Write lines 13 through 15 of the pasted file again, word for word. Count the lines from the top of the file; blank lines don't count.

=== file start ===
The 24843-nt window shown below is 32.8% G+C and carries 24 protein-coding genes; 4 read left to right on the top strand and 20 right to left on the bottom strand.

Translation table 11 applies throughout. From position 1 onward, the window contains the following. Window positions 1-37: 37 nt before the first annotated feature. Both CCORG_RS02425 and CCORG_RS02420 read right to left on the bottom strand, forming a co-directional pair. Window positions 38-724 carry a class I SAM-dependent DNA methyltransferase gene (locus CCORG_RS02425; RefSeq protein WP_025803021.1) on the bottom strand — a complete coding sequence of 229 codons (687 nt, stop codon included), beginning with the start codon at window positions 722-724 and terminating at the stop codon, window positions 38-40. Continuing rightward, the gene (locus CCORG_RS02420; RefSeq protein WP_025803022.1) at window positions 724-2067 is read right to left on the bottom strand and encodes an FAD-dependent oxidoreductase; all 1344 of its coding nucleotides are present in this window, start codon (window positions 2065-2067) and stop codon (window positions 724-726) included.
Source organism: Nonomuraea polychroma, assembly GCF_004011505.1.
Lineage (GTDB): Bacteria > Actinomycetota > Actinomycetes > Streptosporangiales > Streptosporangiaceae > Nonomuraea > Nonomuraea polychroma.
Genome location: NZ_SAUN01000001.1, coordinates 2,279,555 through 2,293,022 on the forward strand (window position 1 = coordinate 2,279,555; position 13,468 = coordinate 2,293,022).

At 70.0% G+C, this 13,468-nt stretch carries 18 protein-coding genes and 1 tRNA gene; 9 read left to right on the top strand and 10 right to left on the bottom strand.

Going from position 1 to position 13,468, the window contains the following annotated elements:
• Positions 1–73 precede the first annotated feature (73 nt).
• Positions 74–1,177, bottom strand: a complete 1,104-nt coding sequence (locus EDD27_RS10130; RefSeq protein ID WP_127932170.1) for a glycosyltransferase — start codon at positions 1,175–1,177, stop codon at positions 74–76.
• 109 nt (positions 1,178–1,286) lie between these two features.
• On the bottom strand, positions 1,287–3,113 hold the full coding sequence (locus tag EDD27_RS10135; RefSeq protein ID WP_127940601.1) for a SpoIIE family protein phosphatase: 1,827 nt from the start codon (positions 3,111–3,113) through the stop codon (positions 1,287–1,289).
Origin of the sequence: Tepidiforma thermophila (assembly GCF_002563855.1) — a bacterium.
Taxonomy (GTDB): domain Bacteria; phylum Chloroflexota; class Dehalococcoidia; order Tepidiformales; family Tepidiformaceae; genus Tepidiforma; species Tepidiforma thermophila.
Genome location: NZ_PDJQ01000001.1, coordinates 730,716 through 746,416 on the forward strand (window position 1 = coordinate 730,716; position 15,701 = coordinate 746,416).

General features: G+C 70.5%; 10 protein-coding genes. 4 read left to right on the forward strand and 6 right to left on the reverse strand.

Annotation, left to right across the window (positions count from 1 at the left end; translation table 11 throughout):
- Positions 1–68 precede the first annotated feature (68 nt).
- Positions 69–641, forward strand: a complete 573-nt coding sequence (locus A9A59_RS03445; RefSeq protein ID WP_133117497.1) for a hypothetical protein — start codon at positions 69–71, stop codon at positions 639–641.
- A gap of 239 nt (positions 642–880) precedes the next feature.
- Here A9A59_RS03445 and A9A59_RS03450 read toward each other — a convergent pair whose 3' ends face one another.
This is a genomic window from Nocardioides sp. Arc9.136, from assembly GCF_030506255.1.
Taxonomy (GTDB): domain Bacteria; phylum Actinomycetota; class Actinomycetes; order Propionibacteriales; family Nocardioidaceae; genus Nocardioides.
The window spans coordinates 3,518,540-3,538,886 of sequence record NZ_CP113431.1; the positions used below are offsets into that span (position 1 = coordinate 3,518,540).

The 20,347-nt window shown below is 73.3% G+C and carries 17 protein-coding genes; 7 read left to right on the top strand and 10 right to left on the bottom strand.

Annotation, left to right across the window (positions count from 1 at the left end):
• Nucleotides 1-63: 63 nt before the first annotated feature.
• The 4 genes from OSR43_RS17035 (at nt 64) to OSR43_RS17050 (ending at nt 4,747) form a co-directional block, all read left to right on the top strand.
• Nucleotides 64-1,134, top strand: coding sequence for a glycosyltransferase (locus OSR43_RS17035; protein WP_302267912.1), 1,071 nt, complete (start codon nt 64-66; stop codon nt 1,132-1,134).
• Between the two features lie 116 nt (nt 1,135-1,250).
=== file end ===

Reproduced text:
Taxonomy (GTDB): domain Bacteria; phylum Chloroflexota; class Dehalococcoidia; order Tepidiformales; family Tepidiformaceae; genus Tepidiforma; species Tepidiforma thermophila.
Genome location: NZ_PDJQ01000001.1, coordinates 730,716 through 746,416 on the forward strand (window position 1 = coordinate 730,716; position 15,701 = coordinate 746,416).

General features: G+C 70.5%; 10 protein-coding genes. 4 read left to right on the forward strand and 6 right to left on the reverse strand.